To look into the history of mental health is to see years of stigma, inadequate, often brutal treatments and incompetent socio-political responsibilities towards those suffering. In fact, it’s only in the second half of the 20th century that treatments and attitudes towards mental health have experienced significant and productive change for the better in the UK.
However, problems still persist: considering that the economic and social cost of mental health problems to the UK is estimated to be £105 billion, it’s unfortunate that services within the NHS have been chronically underfunded during recent years. For instance, a King’s Fund report showed that 40% of mental health trusts actually received a reduction in their budgets in cash terms up until as recently as 2016, when thankfully over 80% received an increase in funding.
But looking solely to the NHS for mental health services isn’t the right solution and is one of the reasons why Anxiety UK has developed an online therapy platform through a partnership with the online doctor service, videoDoc.
The charity’s Anxiety UK online therapy service has been designed to help increase the reach of Anxiety UK’s registered therapists. It consists of web platform and a mobile app for people experiencing anxiety, stress, or anxiety-based depression.
According to Nicky Lidbetter, CEO of Anxiety UK, the development of the service and indeed the partnership with videoDoc came from the knowledge that many people were wanting quick and easy access to support.
“From our perspective we wanted to find a provider that could enable us to meet a growing need that we’ve seen amongst our beneficiaries. We know we have huge numbers visiting the website looking for essentially instant access support,” Lidbetter says.
Easy access to mental health services in the UK is something which is desperately needed. The Five Year Forward View for Mental Health paints a distressing picture in which there is a wide variation in the quality of mental health care up and down the country. Waiting times for consultants are supposedly covered by an 18-week maximum waiting time, though data from 2015 show that some patients were waiting up to 214 days.
Online solutions can theoretically bear some of the burden of NHS services whilst also potentially increasing the number of people accessing mental health treatments. The option to access services through a mobile device is something which Lidbetter believes can help those with anxiety disorders to access the therapies they need.
“With people who have anxiety, there are a number of conditions such as social anxiety, where actually being in a room with a practitioner is quite challenging and problematic. This technology allows us to overcome some of those barriers that are present with traditionally delivered therapy services,” Lidbetter said.
Digital therapies such as Anxiety UK’s online therapy are becoming more prevalent in the UK thanks to digital health companies, partnerships and a growing appetite from the NHS which recognises the need to start adopting new services.
Mary O’Brien, co-founder of videoDoc, has seen this appetite first-hand, though is willing to admit there are still barriers when trying to get the NHS to adopt new technologies.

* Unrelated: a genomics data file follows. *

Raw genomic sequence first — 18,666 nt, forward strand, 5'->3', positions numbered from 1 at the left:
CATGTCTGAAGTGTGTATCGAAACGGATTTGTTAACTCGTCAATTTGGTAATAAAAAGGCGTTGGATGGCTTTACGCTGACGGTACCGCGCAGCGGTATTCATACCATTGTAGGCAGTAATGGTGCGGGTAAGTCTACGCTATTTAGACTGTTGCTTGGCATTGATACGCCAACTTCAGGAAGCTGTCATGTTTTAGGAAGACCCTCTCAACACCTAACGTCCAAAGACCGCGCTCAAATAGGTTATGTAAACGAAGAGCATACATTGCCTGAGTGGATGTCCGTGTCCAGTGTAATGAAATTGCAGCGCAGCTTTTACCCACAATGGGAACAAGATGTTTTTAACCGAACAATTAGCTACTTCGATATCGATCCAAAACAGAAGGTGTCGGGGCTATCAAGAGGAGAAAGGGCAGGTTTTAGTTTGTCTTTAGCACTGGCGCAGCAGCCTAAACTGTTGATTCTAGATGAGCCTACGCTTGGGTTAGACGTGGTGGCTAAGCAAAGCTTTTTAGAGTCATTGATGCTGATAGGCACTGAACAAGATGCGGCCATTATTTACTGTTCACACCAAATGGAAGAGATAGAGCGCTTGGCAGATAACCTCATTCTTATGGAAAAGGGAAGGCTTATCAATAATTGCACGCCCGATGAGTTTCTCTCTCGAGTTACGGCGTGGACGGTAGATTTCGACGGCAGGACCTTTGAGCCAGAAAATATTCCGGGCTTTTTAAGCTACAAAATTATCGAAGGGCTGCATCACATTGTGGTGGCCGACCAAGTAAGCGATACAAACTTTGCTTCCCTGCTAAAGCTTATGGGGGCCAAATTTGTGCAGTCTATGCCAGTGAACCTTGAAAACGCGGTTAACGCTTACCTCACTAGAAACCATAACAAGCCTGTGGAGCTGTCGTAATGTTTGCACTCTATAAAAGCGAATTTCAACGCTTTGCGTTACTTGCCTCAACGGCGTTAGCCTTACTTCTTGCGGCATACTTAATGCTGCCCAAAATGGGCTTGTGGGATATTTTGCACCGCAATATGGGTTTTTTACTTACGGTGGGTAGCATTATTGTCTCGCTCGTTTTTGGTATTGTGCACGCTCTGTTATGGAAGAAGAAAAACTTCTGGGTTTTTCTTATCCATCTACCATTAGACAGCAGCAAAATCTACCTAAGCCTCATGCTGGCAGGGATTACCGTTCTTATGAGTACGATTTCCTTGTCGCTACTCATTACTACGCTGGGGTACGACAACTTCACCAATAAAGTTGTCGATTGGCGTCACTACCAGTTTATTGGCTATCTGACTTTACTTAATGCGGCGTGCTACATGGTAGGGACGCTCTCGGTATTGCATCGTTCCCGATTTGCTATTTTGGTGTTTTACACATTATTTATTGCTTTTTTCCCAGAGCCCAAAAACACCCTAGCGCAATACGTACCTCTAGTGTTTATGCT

“My experience has been when you talk to people there’s definitely an appetite for technologies,” O’Brien said. “There are a range of technology providers and mobile apps, and there is such a myriad of services and technologies, people are quite keen to distinguish what actually does deliver value and outcomes”.
It’s a fair comment. The NHS has to be careful where it spends its money and ensuring that any new technology services they install bring about the best changes for patients and doctors is commendable.
However, O’Brien states that within the NHS, there is still a resistance to change, with doctors and clinicians operating on the basis of – ‘if it’s not broken, don’t fix it,’.
“What I’ve also found is when you’re dealing with clinicians on a day-to-day basis, they’re quite resistant to change and it still comes back to an if it’s not broken don’t fix it mentality. We’ve spent a lot of time talking to CCGs and we just found a resistance to change even though this would lessen their burden, it would increase convenience, increase patient engagement and satisfaction, but it is difficult to ignite that change,” O’Brien said.
Fortunately, where there isn’t any resistance to change is in the work being done to raise awareness for mental health conditions. Numerous celebrity-backed charitable campaigns have helped bring about what seems like a culture change in the perspective surrounding mental health, hopefully reducing the stigma associated with many conditions.
“We know that anxiety, stress and anxiety-based depression are on the rise and in all the years that I have been CEO of Anxiety UK, I have never known such a time when mental health is talked about as much as it is now. This is a good thing as it helps to reduce stigma, and hence now more than ever, people are feeling able to come forward to get help Lidbetter said.
However, the rise in awareness can only be equated to one thing and that is the rise in the number of people suffering from mental health conditions. Common mental health disorders are now more prevalent than ever before and have risen by one-fifth since the 1990s. And despite the NHS doing what it can to ease pressures on mental health services, the notion to many may be that it’s simply not enough.
Indeed it must be remembered that digital services are not in essence designed to replace NHS services, but to simply offer patients another point of access.
“For us as an organisation we absolutely believe in choice and so it’s important that for us to ensure that people with anxiety have access to a range of support services because we don’t believe that one size fits all,” Lidbetter stated.